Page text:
Understand the complexities and nuances of the Bankruptcy Code to better advise clients and prepare for court.
By Diane Davis
March 4 — Student loan guarantor Educational Credit Management Corporation (ECMC) is getting another chance in bankruptcy court to show that the debtors' discharge of their student loans in bankruptcy was improper, a federal district court in Kansas held March 1.
Judge Julie A. Robinson of the U.S. District Court for the District of Kansas vacated the bankruptcy court's decision, concluding that the case should be remanded for further proceedings to make more complete findings under the second and third factors of the Brunner test and the impact of the Income Based Repayment plan on the bankruptcy court's good faith analysis. Since courts are divided on this issue, the outcome for the debtors' student loan debt could go either way, depending on the bankruptcy court's findings.
The Tenth Circuit (where appeals from the District of Kansas are made) has joined eight other circuits in adopting the three-part test set forth in Brunner v. New York State of Higher Education Services, 831 F.2d 395 (2d Cir. 1987), to determine what constitutes “undue hardship” for purposes of determining whether a student loan debt may be discharged in bankruptcy under Bankruptcy Code Section 523(a)(8). The three-part test in Brunner includes:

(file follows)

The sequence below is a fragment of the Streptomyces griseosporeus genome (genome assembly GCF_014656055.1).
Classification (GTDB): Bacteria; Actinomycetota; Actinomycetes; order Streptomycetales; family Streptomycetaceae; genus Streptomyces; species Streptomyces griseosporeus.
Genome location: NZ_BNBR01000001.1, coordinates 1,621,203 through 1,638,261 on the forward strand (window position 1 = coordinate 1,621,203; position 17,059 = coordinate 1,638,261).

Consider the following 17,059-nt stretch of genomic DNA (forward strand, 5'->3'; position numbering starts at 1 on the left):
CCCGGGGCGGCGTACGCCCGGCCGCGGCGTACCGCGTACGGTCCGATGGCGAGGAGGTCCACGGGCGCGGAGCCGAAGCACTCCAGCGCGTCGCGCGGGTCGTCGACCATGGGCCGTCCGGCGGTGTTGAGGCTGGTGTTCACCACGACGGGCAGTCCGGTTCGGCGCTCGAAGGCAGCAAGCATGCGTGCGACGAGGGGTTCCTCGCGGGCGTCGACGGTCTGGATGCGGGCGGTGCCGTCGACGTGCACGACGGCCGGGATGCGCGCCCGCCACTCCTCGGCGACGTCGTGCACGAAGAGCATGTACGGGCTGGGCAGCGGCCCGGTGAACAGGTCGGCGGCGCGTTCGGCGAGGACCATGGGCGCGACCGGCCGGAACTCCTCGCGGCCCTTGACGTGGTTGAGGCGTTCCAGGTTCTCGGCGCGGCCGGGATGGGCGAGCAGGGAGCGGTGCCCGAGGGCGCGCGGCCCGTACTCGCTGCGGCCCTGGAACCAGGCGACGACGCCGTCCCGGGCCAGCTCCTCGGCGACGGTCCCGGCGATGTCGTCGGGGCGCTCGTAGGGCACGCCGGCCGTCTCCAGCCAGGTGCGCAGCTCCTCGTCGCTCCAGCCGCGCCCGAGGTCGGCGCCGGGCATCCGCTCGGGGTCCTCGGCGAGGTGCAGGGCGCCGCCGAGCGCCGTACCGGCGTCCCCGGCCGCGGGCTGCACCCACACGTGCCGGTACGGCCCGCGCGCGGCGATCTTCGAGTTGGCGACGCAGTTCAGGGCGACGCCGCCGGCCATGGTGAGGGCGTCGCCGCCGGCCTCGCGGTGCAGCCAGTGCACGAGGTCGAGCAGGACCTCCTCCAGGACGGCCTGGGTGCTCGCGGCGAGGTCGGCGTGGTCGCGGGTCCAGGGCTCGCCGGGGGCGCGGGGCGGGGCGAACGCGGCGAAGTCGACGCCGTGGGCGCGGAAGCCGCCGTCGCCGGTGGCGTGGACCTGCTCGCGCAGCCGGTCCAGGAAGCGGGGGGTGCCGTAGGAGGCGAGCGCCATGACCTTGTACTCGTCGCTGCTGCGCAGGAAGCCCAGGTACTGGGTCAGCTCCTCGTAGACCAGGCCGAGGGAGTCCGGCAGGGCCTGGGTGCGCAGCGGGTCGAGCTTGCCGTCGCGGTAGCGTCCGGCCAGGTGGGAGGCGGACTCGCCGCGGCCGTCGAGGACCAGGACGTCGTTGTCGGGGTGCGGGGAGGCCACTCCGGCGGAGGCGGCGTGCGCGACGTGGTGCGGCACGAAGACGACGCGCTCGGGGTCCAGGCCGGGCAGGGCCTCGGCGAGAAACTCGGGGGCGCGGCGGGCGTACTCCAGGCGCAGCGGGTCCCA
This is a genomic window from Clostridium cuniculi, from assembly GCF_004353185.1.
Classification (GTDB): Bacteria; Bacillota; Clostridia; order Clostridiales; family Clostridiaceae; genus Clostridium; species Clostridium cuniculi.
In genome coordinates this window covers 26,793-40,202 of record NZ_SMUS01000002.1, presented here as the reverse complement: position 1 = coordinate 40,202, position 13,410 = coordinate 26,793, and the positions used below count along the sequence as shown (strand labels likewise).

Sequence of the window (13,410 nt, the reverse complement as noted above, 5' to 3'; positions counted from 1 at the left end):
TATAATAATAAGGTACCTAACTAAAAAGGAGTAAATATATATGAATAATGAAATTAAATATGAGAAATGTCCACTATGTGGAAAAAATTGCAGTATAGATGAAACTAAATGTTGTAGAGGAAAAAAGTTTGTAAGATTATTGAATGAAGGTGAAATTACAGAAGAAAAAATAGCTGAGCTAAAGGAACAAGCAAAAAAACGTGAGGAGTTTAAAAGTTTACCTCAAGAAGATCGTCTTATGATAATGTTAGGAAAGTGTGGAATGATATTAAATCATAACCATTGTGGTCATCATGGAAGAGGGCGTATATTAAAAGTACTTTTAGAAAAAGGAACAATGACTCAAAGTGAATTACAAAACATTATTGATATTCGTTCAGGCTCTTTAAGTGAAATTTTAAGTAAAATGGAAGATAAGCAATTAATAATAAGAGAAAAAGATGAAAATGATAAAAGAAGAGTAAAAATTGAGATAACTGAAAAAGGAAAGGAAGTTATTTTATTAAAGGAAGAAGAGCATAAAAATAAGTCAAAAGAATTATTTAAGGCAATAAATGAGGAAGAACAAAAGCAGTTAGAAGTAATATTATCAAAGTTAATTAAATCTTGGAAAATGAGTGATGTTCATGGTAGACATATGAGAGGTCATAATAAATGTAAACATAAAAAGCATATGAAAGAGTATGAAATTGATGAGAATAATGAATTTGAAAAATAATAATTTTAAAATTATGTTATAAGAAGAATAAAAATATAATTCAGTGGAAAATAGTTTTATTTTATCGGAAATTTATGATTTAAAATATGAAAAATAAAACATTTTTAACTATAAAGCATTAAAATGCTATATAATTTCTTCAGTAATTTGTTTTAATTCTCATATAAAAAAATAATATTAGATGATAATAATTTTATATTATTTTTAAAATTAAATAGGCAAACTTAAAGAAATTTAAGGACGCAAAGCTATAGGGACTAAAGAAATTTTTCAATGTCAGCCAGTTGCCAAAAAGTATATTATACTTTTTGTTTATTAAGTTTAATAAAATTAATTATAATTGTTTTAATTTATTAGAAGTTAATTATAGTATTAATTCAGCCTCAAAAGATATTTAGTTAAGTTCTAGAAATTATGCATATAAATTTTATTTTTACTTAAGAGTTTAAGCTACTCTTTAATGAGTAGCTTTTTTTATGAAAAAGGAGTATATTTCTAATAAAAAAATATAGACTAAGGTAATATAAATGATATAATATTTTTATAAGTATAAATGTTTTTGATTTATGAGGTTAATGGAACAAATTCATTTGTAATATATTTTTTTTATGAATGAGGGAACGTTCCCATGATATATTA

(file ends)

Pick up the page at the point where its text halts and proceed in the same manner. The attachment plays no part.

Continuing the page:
“(1) that the debtor cannot maintain, based on current income and expenses, a ‘minimal' standard of living for herself and her dependents if forced to repay the loans; (2) that additional circumstances exist indicating that this state of affairs is likely to persist for a significant portion of the repayment period of the student loans; and (3) that the debtor has made good faith efforts to repay the loans.”
ECMC contended that the bankruptcy court's decision to discharge debtors' George and Melanie Johnson's student loan debt was improper because the debtors didn't meet the second and third prongs under Brunner. The bankruptcy court determined that the repayment period of the loan had already expired, which was not supported by the evidence.
The district court remanded the case for further analysis and clarification on whether George's unemployment is temporary, his future earning potential, and the correct repayment period of the loan.
The court also remanded the case to determine whether the debtors had made a good faith effort to repay as required under the third prong of the Brunner test. The court wanted further clarification on the impact of the Income Based Repayment plan (IBR) on the bankruptcy court's good faith analysis. Courts are divided on the question of whether a debtor must participate in an alternative repayment program in order to establish good faith, according to Bloomberg Law: Bankruptcy Treatise, pt. II, ch. 63 (D. Michael Lynn et al. eds., 2016).
Following In re Alderete, 412 F.3d 1200 (10th Cir. 2005), the court noted that courts in the Tenth Circuit consider a debtor's willingness to consolidate his loan under the William D. Ford Federal District Student Loan Programs Income Contingent Plan (ICRP) or IBR an important factor in determining whether a debtor has made a good faith effort to repay a student loan debt. As a result, the outcome for the debtors' student loan debt discharge could go either way, depending on the bankruptcy court's findings on remand.